Single responsibility and Separation of concerns principles [Real use cases]

The Single responsibility and Separation of concerns principles are two important design principles in object-oriented programming.

In this blog post, we will look into how developers can use them and avoid the most common mistakes. We will also look at examples of how developers can produce robust and maintainable software by following and combining these principles.

What is a single responsibility principle?

The Single responsibility principle (SRP) is one of the five design principles of object-oriented programming. They are referred to as SOLID principles. SOLID is an acronym that stands for:

Single Responsibility Principle
Open/Closed Principle
Liskov Substitution Principle
Interface Segregation Principle
Dependency Inversion

Although all of these principles are important, this blog post will focus on the Single responsibility principle.

According to this principle, a module should have one and only one reason to change. But software systems are changing regularly to satisfy users’ and stakeholders’ needs and requirements. That’s why we can rephrase this principle as follows: “a module should be responsible to one and only one user or stakeholder (actor)”.

Let’s imagine that we are developing an HR system. In this case, should the function that calculates employee salary belong to an HR module/class or to an employee module/class?

According to the explanation by Uncle Bob in the Clean Architecture book, it should belong to the HR system because salary calculation is an HR’s and not an employee’s responsibility.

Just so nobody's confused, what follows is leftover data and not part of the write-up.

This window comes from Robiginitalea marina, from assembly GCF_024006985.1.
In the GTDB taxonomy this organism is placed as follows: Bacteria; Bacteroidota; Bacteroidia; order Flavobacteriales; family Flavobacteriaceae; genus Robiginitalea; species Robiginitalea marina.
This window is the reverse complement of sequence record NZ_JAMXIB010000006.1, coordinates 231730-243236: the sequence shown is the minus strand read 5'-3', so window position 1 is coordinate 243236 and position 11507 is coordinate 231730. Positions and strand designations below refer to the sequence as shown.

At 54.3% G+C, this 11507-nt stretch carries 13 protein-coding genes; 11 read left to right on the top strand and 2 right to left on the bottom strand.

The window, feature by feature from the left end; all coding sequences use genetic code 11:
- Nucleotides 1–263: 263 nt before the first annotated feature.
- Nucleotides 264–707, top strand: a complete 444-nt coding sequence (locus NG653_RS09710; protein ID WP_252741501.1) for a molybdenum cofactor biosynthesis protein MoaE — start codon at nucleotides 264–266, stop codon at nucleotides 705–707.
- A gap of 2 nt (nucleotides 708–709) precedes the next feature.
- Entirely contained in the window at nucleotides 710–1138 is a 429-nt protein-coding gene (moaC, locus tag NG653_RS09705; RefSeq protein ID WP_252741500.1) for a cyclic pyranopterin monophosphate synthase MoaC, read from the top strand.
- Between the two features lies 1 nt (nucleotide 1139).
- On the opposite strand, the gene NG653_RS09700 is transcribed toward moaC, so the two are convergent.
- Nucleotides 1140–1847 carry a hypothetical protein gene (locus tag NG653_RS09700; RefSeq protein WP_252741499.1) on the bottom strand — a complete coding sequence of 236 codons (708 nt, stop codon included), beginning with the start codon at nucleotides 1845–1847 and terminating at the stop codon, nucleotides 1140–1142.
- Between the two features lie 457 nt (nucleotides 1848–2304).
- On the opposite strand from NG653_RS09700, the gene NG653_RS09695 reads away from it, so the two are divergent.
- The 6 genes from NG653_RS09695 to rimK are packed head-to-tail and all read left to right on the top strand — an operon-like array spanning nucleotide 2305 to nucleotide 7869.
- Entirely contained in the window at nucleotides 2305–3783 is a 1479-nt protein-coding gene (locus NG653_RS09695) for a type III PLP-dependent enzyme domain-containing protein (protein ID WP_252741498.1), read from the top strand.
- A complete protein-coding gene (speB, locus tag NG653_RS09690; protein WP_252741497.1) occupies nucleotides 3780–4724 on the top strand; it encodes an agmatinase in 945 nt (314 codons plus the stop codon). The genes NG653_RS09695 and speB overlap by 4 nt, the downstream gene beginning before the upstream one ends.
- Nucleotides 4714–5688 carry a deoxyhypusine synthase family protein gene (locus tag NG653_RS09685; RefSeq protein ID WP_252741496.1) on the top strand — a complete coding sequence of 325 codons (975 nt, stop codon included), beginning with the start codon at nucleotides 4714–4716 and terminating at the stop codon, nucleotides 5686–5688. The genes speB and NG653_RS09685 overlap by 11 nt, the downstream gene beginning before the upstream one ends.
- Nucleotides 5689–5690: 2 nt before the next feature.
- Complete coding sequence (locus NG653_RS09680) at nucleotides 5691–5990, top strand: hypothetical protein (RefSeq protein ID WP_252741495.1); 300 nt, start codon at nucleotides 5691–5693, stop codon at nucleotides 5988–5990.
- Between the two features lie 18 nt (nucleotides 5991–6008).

What is a separation of concerns principle?

This principle is closely related to the Single responsibility principle.

Separation of concerns is a software architecture principle that is responsible for separating an application into distinct sections. According to this principle, every section should fix a separate concern.

The goal of this principle is to set a well-organized system where every section/part of the application does its role perfectly and is able to adapt to changes.

Can we merge these two principles together?

What will happen if we merge these two principles together? We will get reusable blocks of code that are less tightly coupled.

Nevertheless, many developers focus only on the Single responsibility principle. They try to separate and modularize as much as they can by adding layers to every module and classifying a function to the right layer.

This leads to a problem: by focusing too much on one principle, many developers forget to apply other principles. For example, by applying the Separation of concerns principle developers can make this layer really clean and reusable.

How can developers use the single responsibility and separation of concerns principles?

In OnePageCRM, we believe in the power of neat and clean code. I’ll give you two examples of how we use these two principles.

*Example 1: We decided to make every thread function run from a single separation layer that handles all thread functions (i.e background, main threads, etc.).

    class ThreadHelper: NSObject {

        private static let serialQueue = DispatchQueue(label: "onepagecrm.ThreadHelper.serialQueue")
        static func execAtBackgroundThread(function: @escaping () -> Void)
        static func execAtMainThread(function: @escaping () -> Void)
            DispatchQueue.main.async(execute: function)
        static func execAtSerialQueue(function: @escaping () -> Void) {
            serialQueue.async(execute: function)

As you can see, this layer is responsible for threads. It helps us to decouple responsibilities, reuse code and prevent repetitions. Moreover, if there is any modification, we can do it in one place: we don’t need to go to different threads and update them one by one. This is how we follow the Single responsibility principle.

In this example, every function is responsible for one thing. In OnePageCRM, we don’t write functions with boolean flag arguments. Instead, we write two different functions with two separated responsibilities.

Bad practice is :

    static func execThread(isBackGround : Bool , function: @escaping () -> Void)
	    if isBackGround { function)
	        DispatchQueue.main.async(execute: function)

This bad practice example can happen when developers focus on the Single responsibility principle while forgetting about other principles and design patterns.